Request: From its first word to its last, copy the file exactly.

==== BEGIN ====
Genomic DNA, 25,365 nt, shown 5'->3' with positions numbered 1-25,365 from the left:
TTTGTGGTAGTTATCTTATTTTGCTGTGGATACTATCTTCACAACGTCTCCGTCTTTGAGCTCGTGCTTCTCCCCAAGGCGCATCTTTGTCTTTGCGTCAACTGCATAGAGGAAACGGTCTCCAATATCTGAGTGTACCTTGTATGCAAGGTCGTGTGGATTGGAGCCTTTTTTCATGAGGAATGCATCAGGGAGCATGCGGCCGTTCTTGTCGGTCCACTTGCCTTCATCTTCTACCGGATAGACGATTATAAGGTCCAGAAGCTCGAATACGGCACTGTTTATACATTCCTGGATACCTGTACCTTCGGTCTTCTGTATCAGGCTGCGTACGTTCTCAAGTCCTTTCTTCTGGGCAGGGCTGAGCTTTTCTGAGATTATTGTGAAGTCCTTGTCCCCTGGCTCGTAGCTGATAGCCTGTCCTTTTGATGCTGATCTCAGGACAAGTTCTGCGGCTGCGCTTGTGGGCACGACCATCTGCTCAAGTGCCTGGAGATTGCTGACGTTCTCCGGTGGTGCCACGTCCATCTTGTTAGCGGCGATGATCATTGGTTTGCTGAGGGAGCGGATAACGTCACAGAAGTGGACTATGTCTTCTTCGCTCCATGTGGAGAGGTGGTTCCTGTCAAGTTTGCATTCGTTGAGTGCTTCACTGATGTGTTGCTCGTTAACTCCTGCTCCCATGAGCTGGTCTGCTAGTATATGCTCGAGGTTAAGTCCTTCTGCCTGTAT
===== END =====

Genomic DNA, 25,365 nt, shown 5'->3' with positions numbered 1-25,365 from the left:
TTTGTGGTAGTTATCTTATTTTGCTGTGGATACTATCTTCACAACGTCTCCGTCTTTGAGCTCGTGCTTCTCCCCAAGGCGCATCTTTGTCTTTGCGTCAACTGCATAGAGGAAACGGTCTCCAATATCTGAGTGTACCTTGTATGCAAGGTCGTGTGGATTGGAGCCTTTTTTCATGAGGAATGCATCAGGGAGCATGCGGCCGTTCTTGTCGGTCCACTTGCCTTCATCTTCTACCGGATAGACGATTATAAGGTCCAGAAGCTCGAATACGGCACTGTTTATACATTCCTGGATACCTGTACCTTCGGTCTTCTGTATCAGGCTGCGTACGTTCTCAAGTCCTTTCTTCTGGGCAGGGCTGAGCTTTTCTGAGATTATTGTGAAGTCCTTGTCCCCTGGCTCGTAGCTGATAGCCTGTCCTTTTGATGCTGATCTCAGGACAAGTTCTGCGGCTGCGCTTGTGGGCACGACCATCTGCTCAAGTGCCTGGAGATTGCTGACGTTCTCCGGTGGTGCCACGTCCATCTTGTTAGCGGCGATGATCATTGGTTTGCTGAGGGAGCGGATAACGTCACAGAAGTGGACTATGTCTTCTTCGCTCCATGTGGAGAGGTGGTTCCTGTCAAGTTTGCATTCGTTGAGTGCTTCACTGATGTGTTGCTCGTTAACTCCTGCTCCCATGAGCTGGTCTGCTAGTATATGCTCGAGGTTAAGTCCTTCTGCCTGTAT